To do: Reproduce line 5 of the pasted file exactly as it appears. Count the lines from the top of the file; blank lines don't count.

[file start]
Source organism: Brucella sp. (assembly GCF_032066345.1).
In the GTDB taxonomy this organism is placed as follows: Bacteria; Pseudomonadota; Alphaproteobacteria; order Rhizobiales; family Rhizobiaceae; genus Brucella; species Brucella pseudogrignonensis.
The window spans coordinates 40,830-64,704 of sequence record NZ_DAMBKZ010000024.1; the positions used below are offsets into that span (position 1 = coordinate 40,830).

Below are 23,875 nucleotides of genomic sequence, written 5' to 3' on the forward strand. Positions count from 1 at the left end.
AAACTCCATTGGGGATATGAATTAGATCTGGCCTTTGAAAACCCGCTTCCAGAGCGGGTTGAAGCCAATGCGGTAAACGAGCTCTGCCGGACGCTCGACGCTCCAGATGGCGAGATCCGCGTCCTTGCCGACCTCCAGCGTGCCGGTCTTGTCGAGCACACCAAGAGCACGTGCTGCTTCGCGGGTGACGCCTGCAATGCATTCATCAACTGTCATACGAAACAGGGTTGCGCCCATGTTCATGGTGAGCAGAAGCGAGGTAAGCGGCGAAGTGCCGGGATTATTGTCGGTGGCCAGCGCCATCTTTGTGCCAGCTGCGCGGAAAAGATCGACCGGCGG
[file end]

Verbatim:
AAACTCCATTGGGGATATGAATTAGATCTGGCCTTTGAAAACCCGCTTCCAGAGCGGGTTGAAGCCAATGCGGTAAACGAGCTCTGCCGGACGCTCGACGCTCCAGATGGCGAGATCCGCGTCCTTGCCGACCTCCAGCGTGCCGGTCTTGTCGAGCACACCAAGAGCACGTGCTGCTTCGCGGGTGACGCCTGCAATGCATTCATCAACTGTCATACGAAACAGGGTTGCGCCCATGTTCATGGTGAGCAGAAGCGAGGTAAGCGGCGAAGTGCCGGGATTATTGTCGGTGGCCAGCGCCATCTTTGTGCCAGCTGCGCGGAAAAGATCGACCGGCGG